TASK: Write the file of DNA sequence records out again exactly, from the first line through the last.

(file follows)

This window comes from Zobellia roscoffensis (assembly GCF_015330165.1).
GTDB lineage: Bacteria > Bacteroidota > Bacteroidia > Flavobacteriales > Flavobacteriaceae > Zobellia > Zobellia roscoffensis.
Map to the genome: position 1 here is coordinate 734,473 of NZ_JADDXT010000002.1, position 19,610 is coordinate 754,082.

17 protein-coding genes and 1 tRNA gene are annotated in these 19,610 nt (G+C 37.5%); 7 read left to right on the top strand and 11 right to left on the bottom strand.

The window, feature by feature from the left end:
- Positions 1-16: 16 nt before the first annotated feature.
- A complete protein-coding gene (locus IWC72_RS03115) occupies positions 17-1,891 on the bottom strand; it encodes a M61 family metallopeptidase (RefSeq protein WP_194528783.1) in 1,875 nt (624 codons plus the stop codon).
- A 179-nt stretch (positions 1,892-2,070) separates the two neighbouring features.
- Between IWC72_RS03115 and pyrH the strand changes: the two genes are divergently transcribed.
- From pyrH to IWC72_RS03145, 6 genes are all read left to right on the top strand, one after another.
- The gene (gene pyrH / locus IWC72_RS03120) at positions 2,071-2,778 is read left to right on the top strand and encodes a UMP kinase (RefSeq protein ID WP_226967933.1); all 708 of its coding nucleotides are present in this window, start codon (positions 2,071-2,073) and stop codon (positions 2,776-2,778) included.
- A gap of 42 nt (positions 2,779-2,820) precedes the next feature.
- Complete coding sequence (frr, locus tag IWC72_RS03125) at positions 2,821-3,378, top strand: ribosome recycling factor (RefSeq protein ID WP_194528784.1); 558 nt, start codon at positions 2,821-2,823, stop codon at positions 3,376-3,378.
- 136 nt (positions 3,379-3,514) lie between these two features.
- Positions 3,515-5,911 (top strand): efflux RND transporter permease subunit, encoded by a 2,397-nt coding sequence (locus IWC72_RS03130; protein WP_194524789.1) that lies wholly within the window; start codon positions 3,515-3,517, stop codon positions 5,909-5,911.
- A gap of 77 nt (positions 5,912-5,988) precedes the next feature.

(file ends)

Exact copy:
This window comes from Zobellia roscoffensis (assembly GCF_015330165.1).
GTDB lineage: Bacteria > Bacteroidota > Bacteroidia > Flavobacteriales > Flavobacteriaceae > Zobellia > Zobellia roscoffensis.
Map to the genome: position 1 here is coordinate 734,473 of NZ_JADDXT010000002.1, position 19,610 is coordinate 754,082.

17 protein-coding genes and 1 tRNA gene are annotated in these 19,610 nt (G+C 37.5%); 7 read left to right on the top strand and 11 right to left on the bottom strand.

The window, feature by feature from the left end:
- Positions 1-16: 16 nt before the first annotated feature.
- A complete protein-coding gene (locus IWC72_RS03115) occupies positions 17-1,891 on the bottom strand; it encodes a M61 family metallopeptidase (RefSeq protein WP_194528783.1) in 1,875 nt (624 codons plus the stop codon).
- A 179-nt stretch (positions 1,892-2,070) separates the two neighbouring features.
- Between IWC72_RS03115 and pyrH the strand changes: the two genes are divergently transcribed.
- From pyrH to IWC72_RS03145, 6 genes are all read left to right on the top strand, one after another.
- The gene (gene pyrH / locus IWC72_RS03120) at positions 2,071-2,778 is read left to right on the top strand and encodes a UMP kinase (RefSeq protein ID WP_226967933.1); all 708 of its coding nucleotides are present in this window, start codon (positions 2,071-2,073) and stop codon (positions 2,776-2,778) included.
- A gap of 42 nt (positions 2,779-2,820) precedes the next feature.
- Complete coding sequence (frr, locus tag IWC72_RS03125) at positions 2,821-3,378, top strand: ribosome recycling factor (RefSeq protein ID WP_194528784.1); 558 nt, start codon at positions 2,821-2,823, stop codon at positions 3,376-3,378.
- 136 nt (positions 3,379-3,514) lie between these two features.
- Positions 3,515-5,911 (top strand): efflux RND transporter permease subunit, encoded by a 2,397-nt coding sequence (locus IWC72_RS03130; protein WP_194524789.1) that lies wholly within the window; start codon positions 3,515-3,517, stop codon positions 5,909-5,911.
- A gap of 77 nt (positions 5,912-5,988) precedes the next feature.